Select Committee on Environment, Transport and Regional Affairs Appendices to the Minutes of Evidence

Supplementary Memorandum by Wychavon District Council (LAG 10(a))

  After the District Council elections two years ago we had 22 new members in a council of 49, we knew of the government's intention in respect of local authority governance but to have denied these new members any opportunity to participate in the decision making process would have been a denial of democracy.

  At least in parliament MPs have retained the right to participate in the decision making process.

  So we set out to devise a system that fulfils the government's intention without creating a two tier status of councillors. Our system as outlined in our written evidence is working very well. We are a very streamlined, efficient and outreaching community based authority. Reading the written evidence submitted it would appear that all other authorities where cabinet style administration has been introduced are setting up an alternative structure to retain the interests of the vast majority of the councillors who have been marginalised, and to seek in the county or rural district to identify with the community as part of the scrutiny system. Our approach is to involve the public and have the debate before the decision is taken. In our area community forums are unnecessary as we have some 85 elected parish councils. A forum is either just a talking shop or becomes a means to bypass the democratic structure.

  We are an authority created out of five local authorities. Area committees or forums would take us back to where we were all those years ago. We do not see why Hilary Armstrong chose an arbitrary population size of 85,000 where she would consider a fourth option.

  We believe that our electorate ought to have some say as to what is applicable in our district, it is a basic fact that this democratic principle has been ignored by the current process. Despite there being no provision for comments as part of our consultation a range of unsolicited comments highlighting this democracy issue were made, for example:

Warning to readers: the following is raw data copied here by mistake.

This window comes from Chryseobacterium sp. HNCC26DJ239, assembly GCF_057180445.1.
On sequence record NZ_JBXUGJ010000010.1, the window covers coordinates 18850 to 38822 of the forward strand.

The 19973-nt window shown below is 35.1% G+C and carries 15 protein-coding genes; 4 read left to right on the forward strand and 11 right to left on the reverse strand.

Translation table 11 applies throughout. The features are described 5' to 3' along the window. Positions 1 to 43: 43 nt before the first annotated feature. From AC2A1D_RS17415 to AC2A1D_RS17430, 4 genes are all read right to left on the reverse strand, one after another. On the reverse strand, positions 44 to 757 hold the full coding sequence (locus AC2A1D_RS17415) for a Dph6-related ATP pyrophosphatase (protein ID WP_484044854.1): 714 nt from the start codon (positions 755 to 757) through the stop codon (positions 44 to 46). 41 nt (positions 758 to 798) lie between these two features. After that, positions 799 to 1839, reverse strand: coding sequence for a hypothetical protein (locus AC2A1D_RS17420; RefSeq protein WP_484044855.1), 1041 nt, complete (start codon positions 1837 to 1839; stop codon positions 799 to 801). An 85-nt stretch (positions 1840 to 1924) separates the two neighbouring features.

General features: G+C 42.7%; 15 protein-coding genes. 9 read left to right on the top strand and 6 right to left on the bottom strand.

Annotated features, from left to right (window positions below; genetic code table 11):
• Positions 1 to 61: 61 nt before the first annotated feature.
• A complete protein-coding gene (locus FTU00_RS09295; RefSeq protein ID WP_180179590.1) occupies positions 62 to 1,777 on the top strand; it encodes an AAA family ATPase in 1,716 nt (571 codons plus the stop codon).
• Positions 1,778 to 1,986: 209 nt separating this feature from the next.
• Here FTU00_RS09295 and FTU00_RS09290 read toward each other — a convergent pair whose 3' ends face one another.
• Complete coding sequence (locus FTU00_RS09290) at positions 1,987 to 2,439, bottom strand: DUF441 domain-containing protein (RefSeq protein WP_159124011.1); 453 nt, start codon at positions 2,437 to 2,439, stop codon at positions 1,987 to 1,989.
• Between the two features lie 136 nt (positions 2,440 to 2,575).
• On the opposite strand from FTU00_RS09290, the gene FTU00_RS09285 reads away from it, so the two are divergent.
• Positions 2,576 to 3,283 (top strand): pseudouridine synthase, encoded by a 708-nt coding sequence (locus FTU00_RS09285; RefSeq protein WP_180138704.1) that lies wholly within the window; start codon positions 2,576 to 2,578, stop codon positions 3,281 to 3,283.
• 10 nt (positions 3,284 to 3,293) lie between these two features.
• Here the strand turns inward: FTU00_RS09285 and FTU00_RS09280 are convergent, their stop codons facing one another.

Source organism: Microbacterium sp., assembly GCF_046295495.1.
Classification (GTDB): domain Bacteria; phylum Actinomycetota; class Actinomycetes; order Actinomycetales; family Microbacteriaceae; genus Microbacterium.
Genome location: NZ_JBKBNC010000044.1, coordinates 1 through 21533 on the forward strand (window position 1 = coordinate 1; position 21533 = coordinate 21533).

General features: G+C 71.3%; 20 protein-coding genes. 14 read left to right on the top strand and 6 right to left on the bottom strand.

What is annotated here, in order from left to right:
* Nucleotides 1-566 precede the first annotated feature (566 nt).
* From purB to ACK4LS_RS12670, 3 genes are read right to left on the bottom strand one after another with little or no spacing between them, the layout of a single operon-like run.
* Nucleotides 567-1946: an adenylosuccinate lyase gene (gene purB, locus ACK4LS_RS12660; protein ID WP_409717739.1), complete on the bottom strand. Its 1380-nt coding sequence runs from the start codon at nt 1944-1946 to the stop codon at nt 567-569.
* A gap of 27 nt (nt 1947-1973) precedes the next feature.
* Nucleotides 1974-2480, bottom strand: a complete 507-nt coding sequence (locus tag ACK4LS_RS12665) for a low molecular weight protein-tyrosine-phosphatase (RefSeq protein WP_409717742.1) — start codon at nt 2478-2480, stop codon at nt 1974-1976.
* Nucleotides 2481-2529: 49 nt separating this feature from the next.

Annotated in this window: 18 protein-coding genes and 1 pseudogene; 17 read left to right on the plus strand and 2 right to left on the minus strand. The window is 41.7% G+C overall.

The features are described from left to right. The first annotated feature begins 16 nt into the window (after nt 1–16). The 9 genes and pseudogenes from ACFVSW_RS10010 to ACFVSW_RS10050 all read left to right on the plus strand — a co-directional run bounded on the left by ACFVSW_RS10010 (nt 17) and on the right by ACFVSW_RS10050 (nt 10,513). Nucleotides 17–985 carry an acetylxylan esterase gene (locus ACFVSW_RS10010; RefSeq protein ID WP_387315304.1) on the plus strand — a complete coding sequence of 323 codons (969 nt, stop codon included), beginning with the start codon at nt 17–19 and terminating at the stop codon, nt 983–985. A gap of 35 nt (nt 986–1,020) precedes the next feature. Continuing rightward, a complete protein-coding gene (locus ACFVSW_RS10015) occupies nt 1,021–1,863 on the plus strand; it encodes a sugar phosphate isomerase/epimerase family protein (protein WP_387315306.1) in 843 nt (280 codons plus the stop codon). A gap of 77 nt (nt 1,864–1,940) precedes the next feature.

—  I don't like any of these options. What is wrong with our present democratic system?

    —  The system as it is. None of the printed options are properly democractic. Directly elected mayors in our rural area would be a nonsense.

    —  I have to add that I dislike all three options—what is wrong with the present system. It seems to work very well.

  In 1999 the consultation paper Local Leadership, local choice contained a checklist of government suggestions (see below) about the immediate steps that councils could take and our current management arrangements have addressed the majority of them.

  Government checklist of immediate steps councils can take:

    —  reducing the number of committees:  19 down to five;

    —  reducing the number of members on those committees:  21/2 down to 13/14;

    —  reducing or abolishing attendance allowance:  Done;

    —  introducing prototype cabinets:  Leaders Panel;

    —  introducing overview and scrutiny panels:  BVSR Panels & Standing Committees—Performance Management;

    —  re-evaluating their whistleblowing procedures:  Done;

    —  introducing standards committees with independent members:  Waited for guidance, will do in 2001;

    —  reviewing codes of conduct they have in place for members:  Waited for guidance, will do in 2001;

    —  reviewing officer/member protocols:  Done;

    —  introducing independent committees to advise on member councillors allowances:  Done and activated;

    —  refocusing the efforts of councillors on becoming the engine for public participation in decision taking:  Walkabouts, consultation events, question time;

    —  the arrangements they have in place for training both newly elected and serving councillors:  Training plan for new members and working with neighbouring Councils to produce joint plan.

March 2001

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